The late Dr Jayantha Dhanapala. Source: Trinity College, Kandy, Sri Lanka. - Photo: 2023

Tributes: Ambassador Jayantha Dhanapala*

UNITED NATIONS, 28 May 2023 (IDN) — The sad demise of Sri Lanka’s veteran diplomat Dr Jayantha Dhanapala at the Kandy National Hospital, was announced on 27 May. Following are tributes by Nandasiri (Nandi) Jasentuliyana, former Deputy Director-General of the United Nations and Director UN Office for Outer Space Affairs (UNOSA), and Ambassador A. L. A. Azeez, who last represented Sri Lanka in Geneva.

Nandasiri (Nandi) Jasentuliyana writes:

< Photo credit: Alchetron

I was saddened to learn that our friend and Sri Lanka’s prominent diplomat Ambassador Jayantha Dhanapala has quietly closed the door of life and departed from us. To me, a sorrow that is deep and personal.

I have known Jayantha since we were two of three finalists for the Herald Tribune essay contest for a traveling scholarship to the United States in the late 1950s; he from Trinity, and I from Richmond, and he won out.

Since then, he never stopped shining on the international stage, culminating in his narrow loss in the competition for the Secretary General of the United States post. In the meantime, he had served Sri Lanka as a foreign service member in countless capitals and as Ambassador to India, China, the United States and the United Nations, and Washington.

He also served as Under-Secretary-General of the United Nations Department of Disarmament, during which he led the U.N. team to investigate the nuclear sites in Iraq just before the Iraqi war and later headed the U.N. Institute of Disarmament Research (UNIDIR).

I had the privilege of working closely with him on joint U.N. projects and traveling to various cities, including Ulan Bator, Mongolia, during which we nearly escaped an airline disaster over the then-Soviet Union. Whether it was in the course of official work or the relaxed evenings we spent after a full day of work, it was highly congenial to be in his company.

At work, he knew the art of negotiation of being firm while being most congenial, no mean talent that took him to the summit of international diplomacy. He also served Sri Lanka as Foreign Secretary, Head of the Peace Secretariat, and finally as Senior Advisor to the President of Sri Lanka. Few Sri Lankans have ever reached those dizzy heights.

The loss of my friend profoundly saddens me, and I join the diplomatic world that will mourn the death of a diplomat par excellence and a Gentleman to the hilt who served Mother Lanka well! Adlai Stevenson, the U.S. Ambassador to the United Nations, once commented about a man and his contribution: “It is not the years in a life that counts; it is the life in the years.” By that measure, Jayantha Dhanapala is a shining star that lived! We will miss him, and may he find peace!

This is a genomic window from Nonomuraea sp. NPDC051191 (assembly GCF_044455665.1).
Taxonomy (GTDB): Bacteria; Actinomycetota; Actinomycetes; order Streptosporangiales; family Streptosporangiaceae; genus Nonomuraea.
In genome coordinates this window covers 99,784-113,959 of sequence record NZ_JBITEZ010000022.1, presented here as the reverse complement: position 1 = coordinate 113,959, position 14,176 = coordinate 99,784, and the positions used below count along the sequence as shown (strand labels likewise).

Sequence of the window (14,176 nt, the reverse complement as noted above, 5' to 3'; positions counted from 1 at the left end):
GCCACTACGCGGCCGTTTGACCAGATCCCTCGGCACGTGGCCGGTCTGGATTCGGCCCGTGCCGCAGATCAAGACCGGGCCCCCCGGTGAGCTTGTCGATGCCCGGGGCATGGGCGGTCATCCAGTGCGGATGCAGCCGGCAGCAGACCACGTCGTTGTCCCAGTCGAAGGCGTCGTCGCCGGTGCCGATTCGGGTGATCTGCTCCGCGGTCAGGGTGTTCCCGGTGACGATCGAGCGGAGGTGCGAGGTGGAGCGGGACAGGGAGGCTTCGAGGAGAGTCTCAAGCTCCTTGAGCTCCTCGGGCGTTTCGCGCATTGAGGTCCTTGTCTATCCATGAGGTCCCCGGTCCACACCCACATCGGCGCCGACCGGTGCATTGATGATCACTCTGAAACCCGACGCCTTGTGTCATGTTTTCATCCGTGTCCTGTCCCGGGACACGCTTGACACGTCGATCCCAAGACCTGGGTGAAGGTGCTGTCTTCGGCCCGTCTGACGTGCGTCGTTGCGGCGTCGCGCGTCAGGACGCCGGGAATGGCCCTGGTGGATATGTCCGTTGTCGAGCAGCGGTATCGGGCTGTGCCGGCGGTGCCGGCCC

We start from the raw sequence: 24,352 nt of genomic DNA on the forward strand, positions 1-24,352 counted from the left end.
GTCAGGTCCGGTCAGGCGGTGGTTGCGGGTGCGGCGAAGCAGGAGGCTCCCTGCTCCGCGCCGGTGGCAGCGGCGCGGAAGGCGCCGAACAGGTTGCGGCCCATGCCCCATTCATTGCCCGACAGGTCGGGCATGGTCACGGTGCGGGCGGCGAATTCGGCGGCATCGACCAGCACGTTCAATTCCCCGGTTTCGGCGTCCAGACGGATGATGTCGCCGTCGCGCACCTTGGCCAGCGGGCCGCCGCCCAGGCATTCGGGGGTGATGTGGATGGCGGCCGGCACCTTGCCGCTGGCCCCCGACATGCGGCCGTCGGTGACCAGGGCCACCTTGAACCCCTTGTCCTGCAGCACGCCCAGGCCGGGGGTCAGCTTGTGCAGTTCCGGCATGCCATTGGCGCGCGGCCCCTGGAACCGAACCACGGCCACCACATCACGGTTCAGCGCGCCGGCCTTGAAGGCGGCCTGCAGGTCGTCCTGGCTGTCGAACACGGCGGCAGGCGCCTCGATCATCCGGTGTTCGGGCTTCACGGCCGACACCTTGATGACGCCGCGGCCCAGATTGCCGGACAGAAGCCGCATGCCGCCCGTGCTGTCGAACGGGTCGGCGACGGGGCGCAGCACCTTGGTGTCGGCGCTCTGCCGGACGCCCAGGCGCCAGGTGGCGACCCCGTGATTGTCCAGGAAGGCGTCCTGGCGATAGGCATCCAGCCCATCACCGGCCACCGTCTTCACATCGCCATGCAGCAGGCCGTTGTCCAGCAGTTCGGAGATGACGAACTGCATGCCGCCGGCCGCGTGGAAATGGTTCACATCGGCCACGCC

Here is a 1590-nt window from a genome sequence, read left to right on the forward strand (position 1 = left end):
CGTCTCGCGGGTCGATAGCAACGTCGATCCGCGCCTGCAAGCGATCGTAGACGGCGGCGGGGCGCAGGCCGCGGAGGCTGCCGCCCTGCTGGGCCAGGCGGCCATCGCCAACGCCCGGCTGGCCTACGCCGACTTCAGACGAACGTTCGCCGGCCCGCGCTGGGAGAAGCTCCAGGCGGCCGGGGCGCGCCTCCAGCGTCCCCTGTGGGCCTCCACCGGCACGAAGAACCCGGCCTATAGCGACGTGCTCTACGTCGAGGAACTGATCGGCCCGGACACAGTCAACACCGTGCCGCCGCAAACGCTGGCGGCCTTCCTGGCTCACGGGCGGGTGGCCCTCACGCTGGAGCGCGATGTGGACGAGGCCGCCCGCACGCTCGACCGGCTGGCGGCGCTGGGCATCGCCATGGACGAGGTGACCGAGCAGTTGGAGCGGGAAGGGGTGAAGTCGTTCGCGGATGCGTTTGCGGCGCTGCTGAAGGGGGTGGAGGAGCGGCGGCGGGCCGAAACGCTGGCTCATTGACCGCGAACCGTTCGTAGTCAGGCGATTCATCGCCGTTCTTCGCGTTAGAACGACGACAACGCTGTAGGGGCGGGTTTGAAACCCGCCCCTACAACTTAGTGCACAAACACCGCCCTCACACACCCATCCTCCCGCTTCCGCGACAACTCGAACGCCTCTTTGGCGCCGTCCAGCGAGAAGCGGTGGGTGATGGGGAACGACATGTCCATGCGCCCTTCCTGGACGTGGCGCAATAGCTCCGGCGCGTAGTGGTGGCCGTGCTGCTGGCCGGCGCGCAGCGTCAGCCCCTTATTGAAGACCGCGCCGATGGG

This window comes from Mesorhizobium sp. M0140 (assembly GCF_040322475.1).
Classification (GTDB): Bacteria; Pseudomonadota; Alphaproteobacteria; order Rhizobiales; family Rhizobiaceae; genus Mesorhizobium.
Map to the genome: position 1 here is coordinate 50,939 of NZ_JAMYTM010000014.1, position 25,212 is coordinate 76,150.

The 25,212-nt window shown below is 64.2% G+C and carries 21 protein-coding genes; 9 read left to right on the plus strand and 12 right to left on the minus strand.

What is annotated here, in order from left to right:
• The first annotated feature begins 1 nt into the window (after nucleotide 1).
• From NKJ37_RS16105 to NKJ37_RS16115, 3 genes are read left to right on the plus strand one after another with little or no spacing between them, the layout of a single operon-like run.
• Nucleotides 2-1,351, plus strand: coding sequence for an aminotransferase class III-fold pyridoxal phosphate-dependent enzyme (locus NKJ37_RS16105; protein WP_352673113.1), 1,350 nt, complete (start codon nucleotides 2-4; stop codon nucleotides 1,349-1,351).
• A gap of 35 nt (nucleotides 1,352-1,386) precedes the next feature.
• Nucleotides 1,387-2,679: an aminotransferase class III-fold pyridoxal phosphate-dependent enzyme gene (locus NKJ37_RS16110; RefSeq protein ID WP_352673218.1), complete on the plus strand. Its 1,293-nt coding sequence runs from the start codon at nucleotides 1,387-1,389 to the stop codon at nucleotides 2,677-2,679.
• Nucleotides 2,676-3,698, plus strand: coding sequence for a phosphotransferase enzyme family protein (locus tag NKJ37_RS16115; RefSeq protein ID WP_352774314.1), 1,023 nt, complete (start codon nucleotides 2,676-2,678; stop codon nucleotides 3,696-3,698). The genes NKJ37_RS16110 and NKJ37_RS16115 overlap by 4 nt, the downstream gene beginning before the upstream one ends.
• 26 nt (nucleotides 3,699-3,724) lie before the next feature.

In a personal tribute, a former Sri Lankan Ambassador A. L. A. Azeez writes:

< Photo source: UNCTAD

The former United Nations Under-Secretary General Jayantha Dhanapala, one of my benevolent mentors in my formative years in the Foreign Service, breathed his last in Kandy today. 

The Late Mr. Dhanapala joined Ceylon Overseas Service in 1966, and after several diplomatic assignments which included Sri Lanka’s Deputy High Commissioner in New Delhi, Ambassador and Permanent Representative in Geneva and Ambassador in Washington, he retired prematurely from Sri Lanka Foreign Service in the late 1990s.

He then went on to take up appointment as Under-Secretary General of the United Nations (1998 – 2003), an honour extended to him by the former Secretary General Kofi Annan. It was in recognition of his relentless diplomatic efforts, acumen, and contributions in the field of Disarmament and Non-Proliferation.

Only a year before his appointment, he had led the successful conclusion of the historic 1995 NPT Review and Extension Conference. The delicate package containing multiple steps that the State Parties to the Non-Proliferation Treaty committed themselves to implementing in return for the indefinite extension of the Treaty as well as the declaration on negotiating Middle East as a nuclear weapons-free zone, adopted by consensus under his chairmanship, still stands out as an important reference point for all NPT-related discourses to date. 

It was in June 1992 that I came to know Ambassador Dhanapala, four months after joining the Sri Lanka Foreign Service (SLFS). Ambassador Dhanapala had returned to the Ministry of Foreign Affairs after an illustrious career as Director of the United Nations Institute for Disarmament Research (UNIDIR), preceded by an equally illustrious Ambassadorial assignment as Sri Lanka’s Permanent Representative to the UN in Geneva.